MBA: Foreclosure Starts at Lowest Level Since 2000

The Mortgage Bankers Association reported mortgage delinquency and foreclosure rates continued to recede, with foreclosure starts falling to their lowest level this century.

The MBA 1st Quarter National Delinquency Survey said the delinquency rate for mortgage loans on one-to-four-unit residential properties remained unchanged from the fourth quarter (4.77 percent, seasonally adjusted) of all loans outstanding. This represents the lowest level since third quarter 2006. The delinquency rate was 77 basis points lower than one year ago. The delinquency rate includes loans that are at least one payment past due but does not include loans in the process of foreclosure.

MBA reported the percentage of loans on which foreclosure actions started during the first quarter fell to 0.35 percent, down by one basis point from the previous quarter and down 10 basis points from one year ago. This foreclosure starts rate was at the lowest level since second quarter 2000.

The percentage of loans in the foreclosure process at the end of the first quarter fell to 1.74 percent, down three basis points from the previous quarter and 48 basis points lower than one year ago. This was the lowest foreclosure inventory rate seen since third quarter 2007.

The serious delinquency rate–the percentage of loans 90 days or more past due or in the process of foreclosure–fell to 3.29 percent, a decrease of 15 basis points from previous quarter, and a decrease of 95 basis points from a year ago. This was the lowest serious delinquency rate since third quarter 2007.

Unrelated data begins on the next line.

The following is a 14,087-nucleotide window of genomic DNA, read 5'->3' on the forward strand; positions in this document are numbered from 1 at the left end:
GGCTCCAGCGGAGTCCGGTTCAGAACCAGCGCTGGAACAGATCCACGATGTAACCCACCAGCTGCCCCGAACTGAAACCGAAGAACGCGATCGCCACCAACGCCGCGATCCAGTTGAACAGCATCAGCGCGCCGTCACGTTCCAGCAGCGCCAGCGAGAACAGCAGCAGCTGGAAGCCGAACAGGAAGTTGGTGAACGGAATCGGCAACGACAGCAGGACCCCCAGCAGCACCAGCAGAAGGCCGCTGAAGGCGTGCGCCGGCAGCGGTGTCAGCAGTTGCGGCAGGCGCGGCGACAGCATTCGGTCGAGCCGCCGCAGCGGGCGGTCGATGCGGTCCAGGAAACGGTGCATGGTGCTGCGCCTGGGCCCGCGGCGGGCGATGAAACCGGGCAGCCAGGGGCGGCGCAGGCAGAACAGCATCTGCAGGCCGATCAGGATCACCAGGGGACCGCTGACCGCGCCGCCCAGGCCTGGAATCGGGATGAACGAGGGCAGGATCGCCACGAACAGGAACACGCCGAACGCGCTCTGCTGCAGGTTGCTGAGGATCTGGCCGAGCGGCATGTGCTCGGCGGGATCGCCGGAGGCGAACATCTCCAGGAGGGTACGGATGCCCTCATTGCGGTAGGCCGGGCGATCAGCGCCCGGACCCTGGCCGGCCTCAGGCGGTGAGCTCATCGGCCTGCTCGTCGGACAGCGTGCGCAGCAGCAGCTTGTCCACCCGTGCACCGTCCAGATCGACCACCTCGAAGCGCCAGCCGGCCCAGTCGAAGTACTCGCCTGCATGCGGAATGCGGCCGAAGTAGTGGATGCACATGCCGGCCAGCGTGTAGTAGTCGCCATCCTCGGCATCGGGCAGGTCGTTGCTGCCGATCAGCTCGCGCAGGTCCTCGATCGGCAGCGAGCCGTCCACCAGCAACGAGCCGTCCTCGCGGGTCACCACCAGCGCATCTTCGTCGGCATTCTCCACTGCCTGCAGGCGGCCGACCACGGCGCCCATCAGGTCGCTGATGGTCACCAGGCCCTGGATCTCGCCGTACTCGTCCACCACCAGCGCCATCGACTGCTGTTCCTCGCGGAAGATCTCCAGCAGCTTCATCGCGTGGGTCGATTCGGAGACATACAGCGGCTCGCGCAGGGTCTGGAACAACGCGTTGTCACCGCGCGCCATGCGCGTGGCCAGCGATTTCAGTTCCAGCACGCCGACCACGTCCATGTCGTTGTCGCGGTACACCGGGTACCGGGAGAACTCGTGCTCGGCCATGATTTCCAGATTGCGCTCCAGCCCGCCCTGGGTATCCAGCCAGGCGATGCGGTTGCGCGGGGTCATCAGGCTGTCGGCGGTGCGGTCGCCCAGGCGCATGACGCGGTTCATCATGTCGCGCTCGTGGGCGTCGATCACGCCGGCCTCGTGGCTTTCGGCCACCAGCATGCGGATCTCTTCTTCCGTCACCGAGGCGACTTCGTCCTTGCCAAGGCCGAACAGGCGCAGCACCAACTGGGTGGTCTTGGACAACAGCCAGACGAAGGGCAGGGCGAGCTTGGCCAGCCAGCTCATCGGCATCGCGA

“The delinquency rate of 4.77 percent has returned to typical pre-recession levels and is lower than the historical average of 5.4 percent for the period from 1979 through the first quarter,” said MBA Vice President of Industry Analysis Marina Walsh.

MBA said 28 states and the District of Columbia either saw decreases or no change in the foreclosure starts rate in the first quarter, while the remaining 22 states experienced increases. Only two of these 22 states have strictly non-judicial processes in place.

The foreclosure inventory rate fell again in the first quarter to 1.74 percent, a decrease of three basis points from the previous quarter, continuing a consistent downward trend that began in second quarter. Forty-four states and the District of Columbia had either had no change or saw declines in the foreclosure inventory rate.

“While the overall foreclosure inventory rate for the first quarter was considerably lower than the peak of 4.64 percent at the worst of the crisis, it was still above the average of 1.5 percent for the time period between 1979 and the first quarter of 2016,” Walsh said. “The good news is that foreclosure inventory rates continued to decline in both judicial and non-judicial states this quarter. However, about two-thirds of the 20 states with foreclosure inventory rates above the national average were judicial states.”

Beginning this quarter, MBA combined all non-government loans into a single conventional loan category. Conventional loans, which make up 78 percent of loans serviced, saw a two basis point increase in delinquency rate, a one basis point increase in the percent of loans in foreclosure and a two basis point decrease in the foreclosure starts rate. Historical data with the split of conventional, FHA and VA loans is now available.

The NDS, conducted since 1953, covers 39 million loans on one- to four- unit residential properties, representing 85 percent of all “first-lien” residential mortgage loans outstanding in the United States. Loans surveyed were reported by more than 100 lenders, including mortgage bank, commercial banks and thrifts.